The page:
3 historical lessons from the mind (and books) of Sarah Vowell
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Television and film are littered with teachers who, in misguided attempts to make history come alive for their jaded students, dress up like George Washington or Ben Franklin, talking in period parlance and marveling at modern technology. It’s a trope that usually ends in embarrassment for all involved. Despite the best of intentions, it usually delivers the same dull, broad strokes of history that are in textbooks, just with some poorly executed theatrics.
Real-world educators looking to get kids interested in history should take a page (or an entire chapter) from Sarah Vowell. Through her frequent contributions to The Daily Show and This American Life, and in her books (the latest of which, Unfamiliar Fishes, examines Hawaii’s strange and thorny journey to statehood), Vowell has carved out a niche presenting American history in a way that is not only educational, but also wryly humorous and surprisingly accessible. Before her appearance March 9 at Boswell Book Company, and in an effort to save educators everywhere a lot of trouble and humiliation (and a fortune in pantaloon rentals), The A.V. Club looks at precisely why Vowell is so effective.
1. Historical figures were just people, and people are kind of messed up.
The great, looming figures of American history get more boring the more iconic they get. As Vowell often observes, those who end up setting momentous events in motion are as prejudiced, flawed, and as human as the rest of us. Her writings are populated by a motley assortment of weirdos, great and small, that made this country great. There’s influential cartographer Charles Preuss, whose maps of the Kit Carson and John Charles Fremont expeditions were instrumental in drawing settlers west, but who spent his time on the frontier whining about the food and complaining about ruining his clothes. Then there’s Julia Howe, the early American abolitionist and feminist who first established Mother’s Day, but still described marriage and child rearing “like blindness, like death, like exile from all things beautiful and good.”
2. Pop culture can draw people in, but only if you know what the hell you’re talking about.
Vowell is also a music critic and cultural commentator, and mass media is never far from her historical accounts. For those of us who were loath to crack a book open in 7th grade social studies, movies and TV played a big part in shaping our views of the past. Of course, entertainment, in trying to make us laugh and cry and forget our troubles, often throws historical veracity out the window, and Vowell is there to point this out, with a quick wit to support the facts and figures. Comparing and contrasting the classic TV-rewriting of the first Thanksgiving (Native Americans help struggling Pilgrims, everyone has a nice dinner together) with the harsh realities, Vowell illuminates not only “the grim brutality of life in colonial New England,” but also smartly dissects the sitcom format through keenly observed readings of Bewitched and Happy Days, among others.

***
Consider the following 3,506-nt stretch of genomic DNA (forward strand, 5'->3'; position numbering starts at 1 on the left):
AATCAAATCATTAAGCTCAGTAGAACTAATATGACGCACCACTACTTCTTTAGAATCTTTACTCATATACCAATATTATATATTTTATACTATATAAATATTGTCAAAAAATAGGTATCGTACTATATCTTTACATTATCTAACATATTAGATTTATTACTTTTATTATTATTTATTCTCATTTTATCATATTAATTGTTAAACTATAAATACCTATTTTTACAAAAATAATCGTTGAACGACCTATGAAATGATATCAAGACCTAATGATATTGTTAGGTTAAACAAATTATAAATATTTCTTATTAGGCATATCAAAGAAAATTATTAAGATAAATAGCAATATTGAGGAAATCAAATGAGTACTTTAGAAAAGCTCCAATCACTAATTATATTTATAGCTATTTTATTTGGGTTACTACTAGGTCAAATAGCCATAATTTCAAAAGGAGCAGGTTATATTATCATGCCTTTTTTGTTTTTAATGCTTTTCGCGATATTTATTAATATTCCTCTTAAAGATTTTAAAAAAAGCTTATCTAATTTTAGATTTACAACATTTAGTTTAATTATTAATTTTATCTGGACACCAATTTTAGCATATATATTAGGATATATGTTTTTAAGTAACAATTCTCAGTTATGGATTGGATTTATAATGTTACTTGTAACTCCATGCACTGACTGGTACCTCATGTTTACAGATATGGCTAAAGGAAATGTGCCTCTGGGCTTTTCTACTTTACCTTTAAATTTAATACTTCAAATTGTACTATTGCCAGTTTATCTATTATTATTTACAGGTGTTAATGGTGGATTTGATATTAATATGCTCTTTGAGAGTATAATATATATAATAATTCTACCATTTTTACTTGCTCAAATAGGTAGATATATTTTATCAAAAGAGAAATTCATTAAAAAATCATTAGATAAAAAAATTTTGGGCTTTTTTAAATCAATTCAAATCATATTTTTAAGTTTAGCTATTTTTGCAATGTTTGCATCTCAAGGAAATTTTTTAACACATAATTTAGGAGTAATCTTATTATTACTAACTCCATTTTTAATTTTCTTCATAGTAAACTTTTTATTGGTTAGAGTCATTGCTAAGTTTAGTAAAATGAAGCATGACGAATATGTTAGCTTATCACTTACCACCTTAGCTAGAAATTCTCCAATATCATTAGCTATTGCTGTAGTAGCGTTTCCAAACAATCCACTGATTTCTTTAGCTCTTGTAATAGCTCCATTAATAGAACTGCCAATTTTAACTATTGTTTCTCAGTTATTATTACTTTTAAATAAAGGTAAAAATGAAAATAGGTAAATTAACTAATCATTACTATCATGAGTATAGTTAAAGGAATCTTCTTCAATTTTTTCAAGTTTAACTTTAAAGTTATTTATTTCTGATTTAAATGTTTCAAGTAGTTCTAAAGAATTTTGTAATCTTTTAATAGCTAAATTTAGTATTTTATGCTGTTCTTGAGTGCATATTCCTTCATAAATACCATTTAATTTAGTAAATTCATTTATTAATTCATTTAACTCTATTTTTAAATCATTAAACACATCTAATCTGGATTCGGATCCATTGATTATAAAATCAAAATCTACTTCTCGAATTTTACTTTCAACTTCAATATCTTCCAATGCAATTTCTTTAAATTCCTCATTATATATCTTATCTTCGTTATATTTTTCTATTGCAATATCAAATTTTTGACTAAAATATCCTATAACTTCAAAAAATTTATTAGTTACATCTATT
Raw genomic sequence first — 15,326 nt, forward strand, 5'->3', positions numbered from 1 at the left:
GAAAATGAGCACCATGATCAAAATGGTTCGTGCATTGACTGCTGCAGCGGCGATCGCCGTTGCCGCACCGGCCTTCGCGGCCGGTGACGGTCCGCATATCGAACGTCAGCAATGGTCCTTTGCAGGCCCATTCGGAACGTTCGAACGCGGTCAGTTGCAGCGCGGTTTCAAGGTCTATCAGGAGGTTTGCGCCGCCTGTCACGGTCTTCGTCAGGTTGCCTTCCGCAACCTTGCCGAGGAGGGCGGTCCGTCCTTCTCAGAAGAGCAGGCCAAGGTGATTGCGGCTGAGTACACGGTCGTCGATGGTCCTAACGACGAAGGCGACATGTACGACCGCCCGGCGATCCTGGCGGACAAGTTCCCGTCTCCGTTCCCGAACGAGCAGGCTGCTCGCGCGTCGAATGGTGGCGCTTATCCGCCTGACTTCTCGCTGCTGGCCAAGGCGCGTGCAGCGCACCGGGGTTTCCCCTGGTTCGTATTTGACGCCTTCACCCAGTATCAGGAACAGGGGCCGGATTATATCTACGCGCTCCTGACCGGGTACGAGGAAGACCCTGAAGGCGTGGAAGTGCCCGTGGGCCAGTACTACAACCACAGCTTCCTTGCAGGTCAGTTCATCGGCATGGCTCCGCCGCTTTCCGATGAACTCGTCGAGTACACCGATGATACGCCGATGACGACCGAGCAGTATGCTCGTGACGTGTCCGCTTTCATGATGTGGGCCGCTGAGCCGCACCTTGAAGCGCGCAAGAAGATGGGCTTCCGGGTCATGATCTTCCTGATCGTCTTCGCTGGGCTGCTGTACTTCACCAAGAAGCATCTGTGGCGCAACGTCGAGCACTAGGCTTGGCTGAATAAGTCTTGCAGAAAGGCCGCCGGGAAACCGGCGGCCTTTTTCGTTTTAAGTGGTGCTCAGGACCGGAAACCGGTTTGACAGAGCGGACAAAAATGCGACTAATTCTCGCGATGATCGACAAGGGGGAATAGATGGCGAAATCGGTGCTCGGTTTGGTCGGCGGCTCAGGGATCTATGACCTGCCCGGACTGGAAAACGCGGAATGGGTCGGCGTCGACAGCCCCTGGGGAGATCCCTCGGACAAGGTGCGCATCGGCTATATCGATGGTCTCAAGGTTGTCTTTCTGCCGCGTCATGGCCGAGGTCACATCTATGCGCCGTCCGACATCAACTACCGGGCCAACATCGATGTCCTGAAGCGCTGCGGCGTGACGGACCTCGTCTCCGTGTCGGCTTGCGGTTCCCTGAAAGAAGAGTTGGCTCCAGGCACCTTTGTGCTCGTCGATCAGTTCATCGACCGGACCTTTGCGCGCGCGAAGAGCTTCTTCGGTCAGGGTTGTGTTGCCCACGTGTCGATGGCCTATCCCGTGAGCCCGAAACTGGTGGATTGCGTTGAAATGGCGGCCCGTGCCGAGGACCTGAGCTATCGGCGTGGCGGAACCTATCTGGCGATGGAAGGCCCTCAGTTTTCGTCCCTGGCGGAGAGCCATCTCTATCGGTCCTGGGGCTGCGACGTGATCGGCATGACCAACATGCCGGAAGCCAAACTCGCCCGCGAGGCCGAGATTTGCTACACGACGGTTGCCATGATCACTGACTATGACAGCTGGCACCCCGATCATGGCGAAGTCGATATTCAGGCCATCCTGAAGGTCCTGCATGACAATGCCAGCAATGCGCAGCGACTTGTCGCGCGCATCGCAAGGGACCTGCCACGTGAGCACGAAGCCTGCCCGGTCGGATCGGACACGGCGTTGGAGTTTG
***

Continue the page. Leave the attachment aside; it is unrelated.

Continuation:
3. “Those who cannot remember the past are condemned to repeat it,” and America has amnesia.
Part of what makes Vowell’s historical work so fascinating is her ability to make the past seem like it has never really left us. In the days following the 2003 invasion of Iraq, Vowell looked back on America’s first foray into unsolicited regime change—the Spanish-American War over the future of Cuba—drawing astonishing parallels between the questionable motivations for each conflict and the troubled relationship with those whose freedom we were ostensibly fighting for. She related how, then and now, “the war itself is a snap, it’s when the guns get put away and the ink pens come out that the real headaches begin.” The connection between the wars is not just academic however—it becomes material and immediate as Vowell explains how one of the results of the Spanish-American War was an agreement to lease Cuban land to the United States, including, you guessed it, Guantánamo Bay.